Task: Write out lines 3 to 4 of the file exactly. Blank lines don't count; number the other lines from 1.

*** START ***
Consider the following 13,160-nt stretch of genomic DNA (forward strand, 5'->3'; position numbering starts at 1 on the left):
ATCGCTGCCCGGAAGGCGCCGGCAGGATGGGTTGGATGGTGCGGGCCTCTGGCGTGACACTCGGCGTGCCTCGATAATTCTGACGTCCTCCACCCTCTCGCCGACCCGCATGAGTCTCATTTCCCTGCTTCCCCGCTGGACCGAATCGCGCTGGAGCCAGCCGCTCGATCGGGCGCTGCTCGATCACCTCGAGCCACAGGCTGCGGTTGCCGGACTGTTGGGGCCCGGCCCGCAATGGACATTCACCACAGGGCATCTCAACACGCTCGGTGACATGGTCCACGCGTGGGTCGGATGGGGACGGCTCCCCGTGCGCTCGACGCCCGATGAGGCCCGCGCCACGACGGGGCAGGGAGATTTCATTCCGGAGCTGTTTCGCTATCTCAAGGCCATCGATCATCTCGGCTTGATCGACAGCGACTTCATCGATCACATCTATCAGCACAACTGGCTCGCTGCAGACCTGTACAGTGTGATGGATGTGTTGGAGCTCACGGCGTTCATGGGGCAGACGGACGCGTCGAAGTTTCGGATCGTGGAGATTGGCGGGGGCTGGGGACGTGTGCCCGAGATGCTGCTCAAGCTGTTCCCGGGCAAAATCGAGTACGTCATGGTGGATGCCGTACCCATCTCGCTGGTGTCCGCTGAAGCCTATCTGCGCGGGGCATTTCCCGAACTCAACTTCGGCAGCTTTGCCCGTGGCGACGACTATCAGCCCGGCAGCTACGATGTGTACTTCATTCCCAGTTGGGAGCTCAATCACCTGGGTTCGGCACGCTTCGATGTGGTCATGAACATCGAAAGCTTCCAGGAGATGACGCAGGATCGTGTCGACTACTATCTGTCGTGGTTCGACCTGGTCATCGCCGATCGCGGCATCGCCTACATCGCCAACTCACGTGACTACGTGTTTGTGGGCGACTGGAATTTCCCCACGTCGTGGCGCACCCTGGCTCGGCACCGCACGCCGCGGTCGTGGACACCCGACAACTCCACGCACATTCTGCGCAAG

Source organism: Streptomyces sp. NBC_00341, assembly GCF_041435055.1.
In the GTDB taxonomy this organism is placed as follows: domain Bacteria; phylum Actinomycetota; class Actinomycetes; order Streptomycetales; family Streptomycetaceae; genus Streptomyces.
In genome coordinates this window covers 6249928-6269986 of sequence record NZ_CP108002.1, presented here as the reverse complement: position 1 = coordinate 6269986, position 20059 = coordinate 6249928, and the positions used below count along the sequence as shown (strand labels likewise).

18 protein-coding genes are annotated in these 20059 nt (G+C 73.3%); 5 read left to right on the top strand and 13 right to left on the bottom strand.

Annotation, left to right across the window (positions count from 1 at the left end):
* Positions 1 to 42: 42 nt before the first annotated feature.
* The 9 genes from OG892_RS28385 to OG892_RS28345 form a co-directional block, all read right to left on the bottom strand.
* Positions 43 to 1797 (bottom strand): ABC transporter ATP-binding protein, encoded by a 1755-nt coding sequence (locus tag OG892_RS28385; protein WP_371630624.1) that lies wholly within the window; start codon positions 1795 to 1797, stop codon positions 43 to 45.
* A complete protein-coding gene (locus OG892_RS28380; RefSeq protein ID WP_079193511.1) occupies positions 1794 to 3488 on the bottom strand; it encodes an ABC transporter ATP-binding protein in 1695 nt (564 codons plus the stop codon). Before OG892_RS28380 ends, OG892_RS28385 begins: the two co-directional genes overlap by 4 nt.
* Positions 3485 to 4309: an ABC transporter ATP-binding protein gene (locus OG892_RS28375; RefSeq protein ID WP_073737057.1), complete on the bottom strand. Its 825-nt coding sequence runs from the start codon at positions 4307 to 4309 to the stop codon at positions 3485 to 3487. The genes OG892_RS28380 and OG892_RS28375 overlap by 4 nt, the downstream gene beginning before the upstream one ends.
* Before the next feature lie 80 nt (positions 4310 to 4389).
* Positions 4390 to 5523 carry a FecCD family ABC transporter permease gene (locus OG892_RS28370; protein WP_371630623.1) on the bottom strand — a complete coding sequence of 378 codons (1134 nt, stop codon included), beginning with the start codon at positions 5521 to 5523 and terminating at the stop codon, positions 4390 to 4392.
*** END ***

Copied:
Source organism: Streptomyces sp. NBC_00341, assembly GCF_041435055.1.
In the GTDB taxonomy this organism is placed as follows: domain Bacteria; phylum Actinomycetota; class Actinomycetes; order Streptomycetales; family Streptomycetaceae; genus Streptomyces.